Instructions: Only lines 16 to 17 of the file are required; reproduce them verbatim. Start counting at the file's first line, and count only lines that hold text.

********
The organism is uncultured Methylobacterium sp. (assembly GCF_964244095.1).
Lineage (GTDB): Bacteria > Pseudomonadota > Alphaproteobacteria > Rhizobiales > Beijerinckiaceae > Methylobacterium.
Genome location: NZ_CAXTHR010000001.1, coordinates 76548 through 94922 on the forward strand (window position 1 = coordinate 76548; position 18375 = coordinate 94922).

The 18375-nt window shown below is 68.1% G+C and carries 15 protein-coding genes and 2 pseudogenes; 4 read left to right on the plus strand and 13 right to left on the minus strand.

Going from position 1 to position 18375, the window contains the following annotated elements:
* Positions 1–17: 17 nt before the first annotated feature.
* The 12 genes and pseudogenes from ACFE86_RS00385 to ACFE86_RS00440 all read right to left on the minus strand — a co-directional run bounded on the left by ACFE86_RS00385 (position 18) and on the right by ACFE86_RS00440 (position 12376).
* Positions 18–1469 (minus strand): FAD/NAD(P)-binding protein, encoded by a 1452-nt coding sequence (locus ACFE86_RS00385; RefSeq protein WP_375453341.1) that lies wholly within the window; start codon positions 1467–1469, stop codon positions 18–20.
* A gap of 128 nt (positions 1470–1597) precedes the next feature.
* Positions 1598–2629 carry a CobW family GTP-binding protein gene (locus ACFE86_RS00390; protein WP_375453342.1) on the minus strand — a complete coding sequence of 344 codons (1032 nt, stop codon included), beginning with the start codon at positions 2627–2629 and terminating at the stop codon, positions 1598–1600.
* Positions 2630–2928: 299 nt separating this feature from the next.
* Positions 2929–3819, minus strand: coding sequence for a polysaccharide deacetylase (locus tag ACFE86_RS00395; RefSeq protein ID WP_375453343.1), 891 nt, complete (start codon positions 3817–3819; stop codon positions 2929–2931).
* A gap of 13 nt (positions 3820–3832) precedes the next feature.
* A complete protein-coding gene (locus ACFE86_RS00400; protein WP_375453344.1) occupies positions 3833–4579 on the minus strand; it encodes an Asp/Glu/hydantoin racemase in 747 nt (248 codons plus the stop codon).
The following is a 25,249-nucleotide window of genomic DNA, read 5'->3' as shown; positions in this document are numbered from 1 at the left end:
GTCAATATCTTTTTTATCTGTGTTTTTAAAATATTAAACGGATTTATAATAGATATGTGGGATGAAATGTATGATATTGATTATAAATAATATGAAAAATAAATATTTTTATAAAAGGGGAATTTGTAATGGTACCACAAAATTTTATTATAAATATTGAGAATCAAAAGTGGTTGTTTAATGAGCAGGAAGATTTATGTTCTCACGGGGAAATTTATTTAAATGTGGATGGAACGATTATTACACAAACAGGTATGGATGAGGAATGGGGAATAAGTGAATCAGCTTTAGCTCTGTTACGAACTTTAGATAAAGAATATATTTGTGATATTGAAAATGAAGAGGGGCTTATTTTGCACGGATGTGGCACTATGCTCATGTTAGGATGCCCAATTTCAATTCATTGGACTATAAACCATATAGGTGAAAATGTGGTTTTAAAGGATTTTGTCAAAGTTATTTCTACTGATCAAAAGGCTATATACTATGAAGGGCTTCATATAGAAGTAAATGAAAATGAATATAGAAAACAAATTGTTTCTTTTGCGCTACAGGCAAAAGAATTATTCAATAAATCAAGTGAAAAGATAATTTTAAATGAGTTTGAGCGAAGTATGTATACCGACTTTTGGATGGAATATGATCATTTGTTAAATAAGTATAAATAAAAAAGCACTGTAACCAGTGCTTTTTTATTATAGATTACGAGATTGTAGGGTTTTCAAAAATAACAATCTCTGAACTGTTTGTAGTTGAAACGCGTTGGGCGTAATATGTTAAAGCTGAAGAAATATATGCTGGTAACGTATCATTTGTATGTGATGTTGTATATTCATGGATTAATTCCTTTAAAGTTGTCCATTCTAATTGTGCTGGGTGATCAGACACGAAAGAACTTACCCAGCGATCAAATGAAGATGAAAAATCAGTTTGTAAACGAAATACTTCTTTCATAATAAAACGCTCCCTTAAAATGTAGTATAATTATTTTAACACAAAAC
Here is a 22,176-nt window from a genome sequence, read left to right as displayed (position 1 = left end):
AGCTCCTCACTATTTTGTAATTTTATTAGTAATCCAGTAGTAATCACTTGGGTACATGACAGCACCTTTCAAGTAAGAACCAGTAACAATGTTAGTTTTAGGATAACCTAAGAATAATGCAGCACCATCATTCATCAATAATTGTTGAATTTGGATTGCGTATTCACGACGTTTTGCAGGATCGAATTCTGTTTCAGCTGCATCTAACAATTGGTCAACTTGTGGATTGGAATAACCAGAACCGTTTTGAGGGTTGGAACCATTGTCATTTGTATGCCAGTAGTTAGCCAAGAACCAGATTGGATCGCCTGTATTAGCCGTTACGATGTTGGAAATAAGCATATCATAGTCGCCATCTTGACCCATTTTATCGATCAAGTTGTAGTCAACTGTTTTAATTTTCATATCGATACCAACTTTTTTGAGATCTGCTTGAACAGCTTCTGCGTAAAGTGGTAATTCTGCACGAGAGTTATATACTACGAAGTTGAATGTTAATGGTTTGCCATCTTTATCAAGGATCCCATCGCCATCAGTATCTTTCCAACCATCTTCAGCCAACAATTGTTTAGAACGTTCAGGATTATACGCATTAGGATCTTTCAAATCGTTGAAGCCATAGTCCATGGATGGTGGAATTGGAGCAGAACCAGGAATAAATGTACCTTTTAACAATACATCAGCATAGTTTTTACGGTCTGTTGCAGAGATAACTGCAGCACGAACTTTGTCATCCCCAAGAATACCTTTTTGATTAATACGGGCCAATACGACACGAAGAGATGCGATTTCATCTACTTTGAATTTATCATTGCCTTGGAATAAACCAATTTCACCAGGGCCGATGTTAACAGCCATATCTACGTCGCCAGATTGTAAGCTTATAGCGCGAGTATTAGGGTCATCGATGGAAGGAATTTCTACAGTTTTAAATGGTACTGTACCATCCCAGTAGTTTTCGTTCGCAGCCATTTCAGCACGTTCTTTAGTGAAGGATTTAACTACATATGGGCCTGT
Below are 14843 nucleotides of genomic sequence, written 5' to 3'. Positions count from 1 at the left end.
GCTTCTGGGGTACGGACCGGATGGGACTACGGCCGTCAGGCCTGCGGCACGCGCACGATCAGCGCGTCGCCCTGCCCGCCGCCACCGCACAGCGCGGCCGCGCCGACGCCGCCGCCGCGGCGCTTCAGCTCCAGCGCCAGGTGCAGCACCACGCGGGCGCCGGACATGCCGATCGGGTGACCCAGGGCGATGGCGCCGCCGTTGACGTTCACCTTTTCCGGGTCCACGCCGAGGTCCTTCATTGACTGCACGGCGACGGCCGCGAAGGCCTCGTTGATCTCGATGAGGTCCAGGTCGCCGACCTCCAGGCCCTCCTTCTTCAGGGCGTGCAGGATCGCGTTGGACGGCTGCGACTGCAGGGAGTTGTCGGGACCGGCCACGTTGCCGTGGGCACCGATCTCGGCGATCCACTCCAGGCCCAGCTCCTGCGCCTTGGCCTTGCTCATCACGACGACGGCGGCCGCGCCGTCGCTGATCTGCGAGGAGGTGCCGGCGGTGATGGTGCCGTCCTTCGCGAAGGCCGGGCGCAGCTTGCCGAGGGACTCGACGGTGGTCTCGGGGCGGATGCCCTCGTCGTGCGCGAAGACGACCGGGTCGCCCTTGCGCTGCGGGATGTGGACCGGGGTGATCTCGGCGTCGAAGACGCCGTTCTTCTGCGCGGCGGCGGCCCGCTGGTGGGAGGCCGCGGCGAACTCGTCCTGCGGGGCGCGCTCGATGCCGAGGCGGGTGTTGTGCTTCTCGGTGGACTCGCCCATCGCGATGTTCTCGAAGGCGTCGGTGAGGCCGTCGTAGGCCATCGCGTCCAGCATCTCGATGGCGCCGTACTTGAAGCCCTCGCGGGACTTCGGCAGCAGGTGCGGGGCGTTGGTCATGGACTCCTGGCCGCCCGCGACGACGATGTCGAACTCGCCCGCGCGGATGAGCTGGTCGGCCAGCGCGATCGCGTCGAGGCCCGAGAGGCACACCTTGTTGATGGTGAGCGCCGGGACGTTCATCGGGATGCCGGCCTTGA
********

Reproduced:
GTCAATATCTTTTTTATCTGTGTTTTTAAAATATTAAACGGATTTATAATAGATATGTGGGATGAAATGTATGATATTGATTATAAATAATATGAAAAATAAATATTTTTATAAAAGGGGAATTTGTAATGGTACCACAAAATTTTATTATAAATATTGAGAATCAAAAGTGGTTGTTTAATGAGCAGGAAGATTTATGTTCTCACGGGGAAATTTATTTAAATGTGGATGGAACGATTATTACACAAACAGGTATGGATGAGGAATGGGGAATAAGTGAATCAGCTTTAGCTCTGTTACGAACTTTAGATAAAGAATATATTTGTGATATTGAAAATGAAGAGGGGCTTATTTTGCACGGATGTGGCACTATGCTCATGTTAGGATGCCCAATTTCAATTCATTGGACTATAAACCATATAGGTGAAAATGTGGTTTTAAAGGATTTTGTCAAAGTTATTTCTACTGATCAAAAGGCTATATACTATGAAGGGCTTCATATAGAAGTAAATGAAAATGAATATAGAAAACAAATTGTTTCTTTTGCGCTACAGGCAAAAGAATTATTCAATAAATCAAGTGAAAAGATAATTTTAAATGAGTTTGAGCGAAGTATGTATACCGACTTTTGGATGGAATATGATCATTTGTTAAATAAGTATAAATAAAAAAGCACTGTAACCAGTGCTTTTTTATTATAGATTACGAGATTGTAGGGTTTTCAAAAATAACAATCTCTGAACTGTTTGTAGTTGAAACGCGTTGGGCGTAATATGTTAAAGCTGAAGAAATATATGCTGGTAACGTATCATTTGTATGTGATGTTGTATATTCATGGATTAATTCCTTTAAAGTTGTCCATTCTAATTGTGCTGGGTGATCAGACACGAAAGAACTTACCCAGCGATCAAATGAAGATGAAAAATCAGTTTGTAAACGAAATACTTCTTTCATAATAAAACGCTCCCTTAAAATGTAGTATAATTATTTTAACACAAAAC
Here is a 22,176-nt window from a genome sequence, read left to right as displayed (position 1 = left end):